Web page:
• The locations where you do business

The best way to determine the insurance rate for your business is to get a free instant quote from NEXT.

Who is exempt from Workers’ Compensation insurance in Colorado?

Sole proprietors and independent contractors who do not work in construction are not required to have workers’ compensation coverage.

However, independent contractors must sign and notarize a workers’ compensation waiver in Colorado and provide it to any companies they choose to work with as proof of exemption.

Additionally, under certain circumstances, business partners, corporate officers or members of a limited liability company (LLC) might not have to have coverage.

According to state law, other exemptions to workers’ comp include:

  • Domestic workers (including nannies and au pairs) who work less than 40 hours per week and less than five days a week.
  • Real estate brokers/agents with a contract working solely on commission.
  • Motor carriers that lease vehicles to or from drivers, under specific circumstances.
  • Casual farm and ranch labor, or employers of casual maintenance around the employer’s place of business. Wages to these individuals cannot be more than $2,000 per year or else they are considered employees.
  • Ski volunteers.

How NEXT helps Colorado small business owners

NEXT offers an easy way to get a free workers’ compensation insurance quote, purchase coverage and instantly share a certificate of insurance in about 10 minutes.

NEXT strives to resolve every claim quickly. Learn more about our claims process and how our claims advocates will work with you after an employee injury.

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Other important business insurance policies in Colorado

Workers’ compensation insurance provides many important protections, but you’ll need additional coverage to protect from all the risks your small business can face.
Many Colorado small businesses also consider:
General Liability
General Liability insurance

General liability insurance protects your business from common mistakes or accidents, such as customer injury or damages to someone’s property.

Commercial Auto
Commercial Auto insurance

Colorado varies its requirements for commercial auto insurance. If you drive or use your personal vehicle for work, commercial auto insurance helps protect your business from accidents.

Commercial Property
Commercial Property insurance

Commercial property insurance can provide financial help if your business structures, goods, gear or inventory are damaged or destroyed by a covered event.

Errors & Omissions
Professional Liability insurance (also called E&O insurance)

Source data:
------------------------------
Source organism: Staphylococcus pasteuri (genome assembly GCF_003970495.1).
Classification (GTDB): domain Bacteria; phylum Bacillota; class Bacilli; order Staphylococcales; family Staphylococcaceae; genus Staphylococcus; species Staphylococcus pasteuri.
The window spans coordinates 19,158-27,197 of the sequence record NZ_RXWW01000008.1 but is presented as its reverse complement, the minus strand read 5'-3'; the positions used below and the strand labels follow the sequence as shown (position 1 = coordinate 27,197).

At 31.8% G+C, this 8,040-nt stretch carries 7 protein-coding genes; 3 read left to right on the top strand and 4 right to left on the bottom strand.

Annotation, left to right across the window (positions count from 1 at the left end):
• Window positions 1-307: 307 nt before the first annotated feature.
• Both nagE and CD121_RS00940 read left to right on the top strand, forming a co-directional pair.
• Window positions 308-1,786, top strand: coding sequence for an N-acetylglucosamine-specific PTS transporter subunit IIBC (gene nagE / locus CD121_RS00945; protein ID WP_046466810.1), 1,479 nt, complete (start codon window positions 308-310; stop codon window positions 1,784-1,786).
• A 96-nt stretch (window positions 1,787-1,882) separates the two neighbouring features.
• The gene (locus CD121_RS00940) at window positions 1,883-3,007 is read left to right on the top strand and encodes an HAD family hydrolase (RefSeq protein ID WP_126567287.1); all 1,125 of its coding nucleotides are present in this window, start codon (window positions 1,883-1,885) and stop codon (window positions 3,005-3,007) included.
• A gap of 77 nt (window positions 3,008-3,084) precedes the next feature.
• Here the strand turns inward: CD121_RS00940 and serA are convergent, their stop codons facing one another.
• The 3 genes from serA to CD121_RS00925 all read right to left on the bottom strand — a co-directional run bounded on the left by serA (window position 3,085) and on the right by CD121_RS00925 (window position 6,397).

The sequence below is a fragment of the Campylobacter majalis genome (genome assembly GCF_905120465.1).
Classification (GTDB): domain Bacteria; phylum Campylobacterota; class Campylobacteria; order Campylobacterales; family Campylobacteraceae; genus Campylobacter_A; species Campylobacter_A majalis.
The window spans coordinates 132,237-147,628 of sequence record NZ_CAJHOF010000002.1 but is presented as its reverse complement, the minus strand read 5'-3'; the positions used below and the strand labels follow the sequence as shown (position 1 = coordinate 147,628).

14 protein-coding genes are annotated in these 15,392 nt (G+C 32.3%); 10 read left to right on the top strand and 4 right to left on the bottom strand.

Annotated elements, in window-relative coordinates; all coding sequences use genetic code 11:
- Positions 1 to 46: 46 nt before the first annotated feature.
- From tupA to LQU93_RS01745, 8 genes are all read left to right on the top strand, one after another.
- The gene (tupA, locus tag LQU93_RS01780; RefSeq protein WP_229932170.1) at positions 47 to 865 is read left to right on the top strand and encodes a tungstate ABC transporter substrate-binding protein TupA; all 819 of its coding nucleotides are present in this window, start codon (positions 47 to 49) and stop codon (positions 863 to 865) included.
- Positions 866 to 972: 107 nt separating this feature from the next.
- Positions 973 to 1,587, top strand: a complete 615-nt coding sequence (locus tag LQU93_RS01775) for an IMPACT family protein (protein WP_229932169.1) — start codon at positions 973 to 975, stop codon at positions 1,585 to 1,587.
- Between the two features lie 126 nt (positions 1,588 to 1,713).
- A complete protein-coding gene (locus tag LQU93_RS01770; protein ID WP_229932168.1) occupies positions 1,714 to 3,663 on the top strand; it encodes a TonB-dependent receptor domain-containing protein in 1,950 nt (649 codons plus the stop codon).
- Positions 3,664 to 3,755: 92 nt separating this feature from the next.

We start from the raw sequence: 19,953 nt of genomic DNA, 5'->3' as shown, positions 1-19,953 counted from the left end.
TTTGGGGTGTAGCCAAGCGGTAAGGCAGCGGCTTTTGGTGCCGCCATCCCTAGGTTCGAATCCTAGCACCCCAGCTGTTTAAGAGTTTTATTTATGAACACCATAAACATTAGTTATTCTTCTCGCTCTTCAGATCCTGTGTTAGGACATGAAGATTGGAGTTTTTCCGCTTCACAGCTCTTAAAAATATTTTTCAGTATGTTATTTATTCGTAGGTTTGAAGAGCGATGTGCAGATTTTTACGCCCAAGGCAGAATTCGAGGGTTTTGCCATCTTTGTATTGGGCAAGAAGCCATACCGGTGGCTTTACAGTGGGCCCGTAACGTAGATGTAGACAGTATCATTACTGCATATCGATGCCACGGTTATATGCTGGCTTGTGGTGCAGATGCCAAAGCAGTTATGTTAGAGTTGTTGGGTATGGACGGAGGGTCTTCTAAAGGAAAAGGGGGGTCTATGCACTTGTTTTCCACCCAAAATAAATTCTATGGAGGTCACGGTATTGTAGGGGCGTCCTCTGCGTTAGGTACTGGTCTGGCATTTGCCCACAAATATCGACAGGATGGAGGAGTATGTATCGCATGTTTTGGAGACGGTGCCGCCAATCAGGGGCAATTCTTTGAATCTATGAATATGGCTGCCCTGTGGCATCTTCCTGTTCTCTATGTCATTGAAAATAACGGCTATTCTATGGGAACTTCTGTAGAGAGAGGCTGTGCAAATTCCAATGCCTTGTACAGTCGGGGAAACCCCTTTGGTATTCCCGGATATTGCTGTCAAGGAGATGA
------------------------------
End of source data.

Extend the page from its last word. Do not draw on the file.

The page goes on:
Professional liability insurance provides financial protection against claims of professional mistakes and negligence.

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* To the extent permitted by law, applicants are individually underwritten, not all applicants may qualify. Individual rates and savings vary and are subject to change. Discounts and savings are available where state laws and regulations allow, and may vary by state. Certain discounts apply to specific coverages only.
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Issuance of coverage is subject to underwriting. Not available in all states. Please see the policy for full terms, conditions and exclusions. Coverage examples are for illustrative purposes only. Your policy documents govern, terms and exclusions apply. Coverage is dependent on actual facts and circumstances giving rise to a claim. Next Insurance, Inc. and/or its affiliates is an insurance agency licensed to sell certain insurance products and may receive compensation from insurance companies for such sales. Policy obligations are the sole responsibility of the issuing insurance company. Refer to Legal Notices section for additional information.

Any starting prices or premiums represented before an actual customer quote are not guaranteed and are representations of existing premiums of active policies as of December 6, 2023. To the extent permitted by law, applicants are individually underwritten, not all applicants may qualify. Individual rates and savings vary and are subject to change. Discounts and savings are available where state laws and regulations allow, and may vary by state. Certain discounts apply to specific coverages only.